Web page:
Tri-City Ledger -

By Joe Thomas
Ledger Editor 

Folsom's tough love loved by all

 

January 24, 2019



I didn't get to know John Folsom until he had retired from his education career. I moved to Brewton in 1984 and moved to Flomaton in 1989. But I heard the stories about Folsom long before I met him.

Folsom died Monday in a healthcare facility in Daphne, Ala., but his legacy as a tough-love educator will be remembered forever by those who went to school under his watch.

I've written a lot of stories about people who have died and the impact they left on the lives they touched. I've heard the phrase 'the world would be a lot better place if we had more 'John Smith's' living in it.

That phrase fits John Folsom because I do think the world would be a lot better off if we had more people like John Folsom among us.

What I knew of John Folsom was reinforced this week as I began to talk to some of his former students from Flomaton High School. The central theme was tough, fair and loving. Many didn't think it was fair back in the day but they later realized it was. Another central thing was that Folsom truly loved every student under his watch. He wanted them to succeed and he did whatever he thought was necessary to make sure they did.

I used Teddy Roosevelt's famous phrase of 'Walk softly and carry a big stick' on my Page 1 story about Folsom, because I felt it fit Folsom personally. From what I was able to determine, what Roosevelt really meant by the phrase that was there was a need for diplomacy and compromise, but you needed that big stick on the other end in case the two other options fell through.

When I first heard about Folsom, I also heard about the paddle he carried while roaming the halls of Flomaton High School.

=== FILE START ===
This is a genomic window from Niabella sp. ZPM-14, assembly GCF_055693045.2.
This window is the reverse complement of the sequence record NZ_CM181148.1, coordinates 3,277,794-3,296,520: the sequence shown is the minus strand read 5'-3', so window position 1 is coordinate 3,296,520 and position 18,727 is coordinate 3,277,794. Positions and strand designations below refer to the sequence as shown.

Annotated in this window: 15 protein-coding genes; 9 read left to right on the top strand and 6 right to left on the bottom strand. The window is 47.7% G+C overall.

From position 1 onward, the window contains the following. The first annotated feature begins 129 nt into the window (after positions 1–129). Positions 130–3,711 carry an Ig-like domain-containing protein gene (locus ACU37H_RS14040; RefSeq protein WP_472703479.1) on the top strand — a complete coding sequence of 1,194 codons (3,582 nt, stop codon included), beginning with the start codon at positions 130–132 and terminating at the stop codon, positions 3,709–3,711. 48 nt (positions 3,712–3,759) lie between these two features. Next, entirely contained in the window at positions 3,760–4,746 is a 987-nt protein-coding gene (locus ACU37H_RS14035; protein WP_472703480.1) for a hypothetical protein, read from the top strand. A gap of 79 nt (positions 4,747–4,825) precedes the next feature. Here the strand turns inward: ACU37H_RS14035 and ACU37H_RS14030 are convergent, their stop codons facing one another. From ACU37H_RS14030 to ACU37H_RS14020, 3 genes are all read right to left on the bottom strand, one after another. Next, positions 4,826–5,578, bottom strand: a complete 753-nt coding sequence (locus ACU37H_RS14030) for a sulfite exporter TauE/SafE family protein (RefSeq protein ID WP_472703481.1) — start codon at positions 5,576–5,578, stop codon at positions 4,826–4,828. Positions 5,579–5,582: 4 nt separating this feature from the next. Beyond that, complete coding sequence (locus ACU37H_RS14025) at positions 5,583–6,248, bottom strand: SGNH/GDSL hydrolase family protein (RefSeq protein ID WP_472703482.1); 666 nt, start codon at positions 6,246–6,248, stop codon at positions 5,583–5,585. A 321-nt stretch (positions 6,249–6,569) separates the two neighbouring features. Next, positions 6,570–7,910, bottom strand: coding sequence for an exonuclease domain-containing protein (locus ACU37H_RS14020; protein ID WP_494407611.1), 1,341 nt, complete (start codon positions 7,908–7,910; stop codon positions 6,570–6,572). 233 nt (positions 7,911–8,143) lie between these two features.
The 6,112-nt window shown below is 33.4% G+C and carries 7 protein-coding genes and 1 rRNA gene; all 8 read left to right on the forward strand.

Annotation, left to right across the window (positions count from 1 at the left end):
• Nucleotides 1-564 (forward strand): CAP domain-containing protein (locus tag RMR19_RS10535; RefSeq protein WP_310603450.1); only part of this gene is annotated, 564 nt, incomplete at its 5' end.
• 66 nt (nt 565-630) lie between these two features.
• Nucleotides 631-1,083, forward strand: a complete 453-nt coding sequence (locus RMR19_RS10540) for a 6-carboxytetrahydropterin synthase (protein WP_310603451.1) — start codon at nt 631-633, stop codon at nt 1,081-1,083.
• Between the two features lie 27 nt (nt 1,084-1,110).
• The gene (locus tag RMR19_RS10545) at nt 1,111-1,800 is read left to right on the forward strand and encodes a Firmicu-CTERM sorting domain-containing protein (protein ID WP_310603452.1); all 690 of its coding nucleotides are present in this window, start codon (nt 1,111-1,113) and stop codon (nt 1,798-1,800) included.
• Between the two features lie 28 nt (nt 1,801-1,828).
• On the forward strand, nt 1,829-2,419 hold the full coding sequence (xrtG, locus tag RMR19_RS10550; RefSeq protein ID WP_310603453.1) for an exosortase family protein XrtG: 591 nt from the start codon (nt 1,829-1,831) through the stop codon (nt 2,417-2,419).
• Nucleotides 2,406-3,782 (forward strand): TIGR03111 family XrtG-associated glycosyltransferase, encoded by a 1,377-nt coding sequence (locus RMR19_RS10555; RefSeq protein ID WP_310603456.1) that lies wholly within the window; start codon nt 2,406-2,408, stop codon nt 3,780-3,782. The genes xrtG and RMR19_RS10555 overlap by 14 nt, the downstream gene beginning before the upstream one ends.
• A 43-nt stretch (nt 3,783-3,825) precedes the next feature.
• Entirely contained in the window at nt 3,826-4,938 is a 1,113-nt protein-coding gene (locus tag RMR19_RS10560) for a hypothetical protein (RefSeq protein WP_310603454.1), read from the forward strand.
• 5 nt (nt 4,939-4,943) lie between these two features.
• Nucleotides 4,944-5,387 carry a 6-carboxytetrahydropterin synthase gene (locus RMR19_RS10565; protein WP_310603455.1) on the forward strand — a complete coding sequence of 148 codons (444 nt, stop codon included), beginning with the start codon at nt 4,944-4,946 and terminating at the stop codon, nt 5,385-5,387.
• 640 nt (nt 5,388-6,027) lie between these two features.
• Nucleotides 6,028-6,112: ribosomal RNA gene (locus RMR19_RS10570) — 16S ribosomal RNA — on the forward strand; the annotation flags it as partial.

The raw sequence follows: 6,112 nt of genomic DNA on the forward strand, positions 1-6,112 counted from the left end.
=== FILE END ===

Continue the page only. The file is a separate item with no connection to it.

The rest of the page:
Buddy Smith described the paddle as being as big as Folsom's leg and when it was used you could hear the noise through the entire high school. After talking to Buddy I still scratched my head trying to figure out how he got out of Flomaton High School under Folsom's watch without getting that paddle slapped across his behind. Buddy said he came close but he said the students respected Folsom and they respected the paddle.

“Teachers could keep control in the classroom because you didn't want to be sent to his office,” Smith told me. “I didn't get hit one time. The teachers got my attention.”

I can hear it now: 'Buddy, if you don't straighten up I'm sending you to Mr. Folsom's office'. That's all it took for Buddy to straighten up.

Jack Carden was on the other end of Folsom's paddle in a trade off of either being expelled with two weeks left in his senior year or getting 10 licks from Folsom. Carden and two of his friends took the licks but, according to Carden, they were more than just licks.

Dewey Bondurant Jr., also said he was on the other end of Folsom's paddle a few times and says now he probably deserved it.

In talking with Smith, Carden and Bondurant I saw what most of us finally realize later in life: people like John Folsom, other teachers and other principals were tough because they really loved and cared about us. It didn't seem like love at the time, but the reflection shows the love and caring.

I experienced some John Folsom-like love from elementary school, junior high school and high school principals growing up in Tuscaloosa. Unlike Buddy, I found myself on the back end of many paddles.

As Buddy said, all it took was a teacher threatening me to straighten up or be sent to the principal's office and I straightened up; at least for a little while.

Folsom's tough love for his students probably did more good than any class they took at Flomaton High School. He taught them the life skill of rules needing to be followed and when rules are violated there are consequences. Early in life a rules violation was a paddle on the butt; as we grow older those violations can land us in jail.

The sad part is that Folsom's way and the way my principals handled discipline problems are long gone. I'm not even sure if a paddle is ever used in a public school any more. Paddle a student now and you'll be arrested for assault.

I can remember on more than one occasion I got an option: paddling or a call home. I took the paddling and prayed my parents didn't find out about it later.

John Folsom and people like him will be missed and as Bondurant said “He was a good man and a good man for Flomaton”.

 
 

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